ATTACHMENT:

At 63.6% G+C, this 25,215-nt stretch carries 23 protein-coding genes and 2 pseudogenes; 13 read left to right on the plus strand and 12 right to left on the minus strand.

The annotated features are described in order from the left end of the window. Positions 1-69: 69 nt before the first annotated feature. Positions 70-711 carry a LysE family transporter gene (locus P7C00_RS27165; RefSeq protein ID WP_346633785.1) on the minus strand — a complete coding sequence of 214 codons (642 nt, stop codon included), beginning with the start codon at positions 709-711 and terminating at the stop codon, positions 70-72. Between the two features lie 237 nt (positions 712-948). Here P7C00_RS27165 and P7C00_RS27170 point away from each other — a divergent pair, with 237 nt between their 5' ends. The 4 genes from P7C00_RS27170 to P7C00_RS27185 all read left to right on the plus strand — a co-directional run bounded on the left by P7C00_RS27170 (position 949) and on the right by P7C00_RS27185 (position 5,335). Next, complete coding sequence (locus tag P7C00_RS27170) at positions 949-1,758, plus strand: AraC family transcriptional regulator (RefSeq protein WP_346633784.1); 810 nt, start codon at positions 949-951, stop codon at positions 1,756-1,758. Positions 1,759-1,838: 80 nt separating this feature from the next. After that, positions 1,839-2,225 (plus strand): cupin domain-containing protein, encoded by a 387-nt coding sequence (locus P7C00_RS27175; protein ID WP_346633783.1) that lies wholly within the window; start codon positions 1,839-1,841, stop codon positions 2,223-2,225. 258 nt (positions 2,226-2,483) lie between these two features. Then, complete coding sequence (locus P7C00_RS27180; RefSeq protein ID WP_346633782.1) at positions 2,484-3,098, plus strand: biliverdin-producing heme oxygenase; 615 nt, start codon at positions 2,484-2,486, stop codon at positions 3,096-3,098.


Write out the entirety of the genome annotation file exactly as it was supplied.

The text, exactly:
At 63.6% G+C, this 25,215-nt stretch carries 23 protein-coding genes and 2 pseudogenes; 13 read left to right on the plus strand and 12 right to left on the minus strand.

The annotated features are described in order from the left end of the window. Positions 1-69: 69 nt before the first annotated feature. Positions 70-711 carry a LysE family transporter gene (locus P7C00_RS27165; RefSeq protein ID WP_346633785.1) on the minus strand — a complete coding sequence of 214 codons (642 nt, stop codon included), beginning with the start codon at positions 709-711 and terminating at the stop codon, positions 70-72. Between the two features lie 237 nt (positions 712-948). Here P7C00_RS27165 and P7C00_RS27170 point away from each other — a divergent pair, with 237 nt between their 5' ends. The 4 genes from P7C00_RS27170 to P7C00_RS27185 all read left to right on the plus strand — a co-directional run bounded on the left by P7C00_RS27170 (position 949) and on the right by P7C00_RS27185 (position 5,335). Next, complete coding sequence (locus tag P7C00_RS27170) at positions 949-1,758, plus strand: AraC family transcriptional regulator (RefSeq protein WP_346633784.1); 810 nt, start codon at positions 949-951, stop codon at positions 1,756-1,758. Positions 1,759-1,838: 80 nt separating this feature from the next. After that, positions 1,839-2,225 (plus strand): cupin domain-containing protein, encoded by a 387-nt coding sequence (locus P7C00_RS27175; protein ID WP_346633783.1) that lies wholly within the window; start codon positions 1,839-1,841, stop codon positions 2,223-2,225. 258 nt (positions 2,226-2,483) lie between these two features. Then, complete coding sequence (locus P7C00_RS27180; RefSeq protein ID WP_346633782.1) at positions 2,484-3,098, plus strand: biliverdin-producing heme oxygenase; 615 nt, start codon at positions 2,484-2,486, stop codon at positions 3,096-3,098.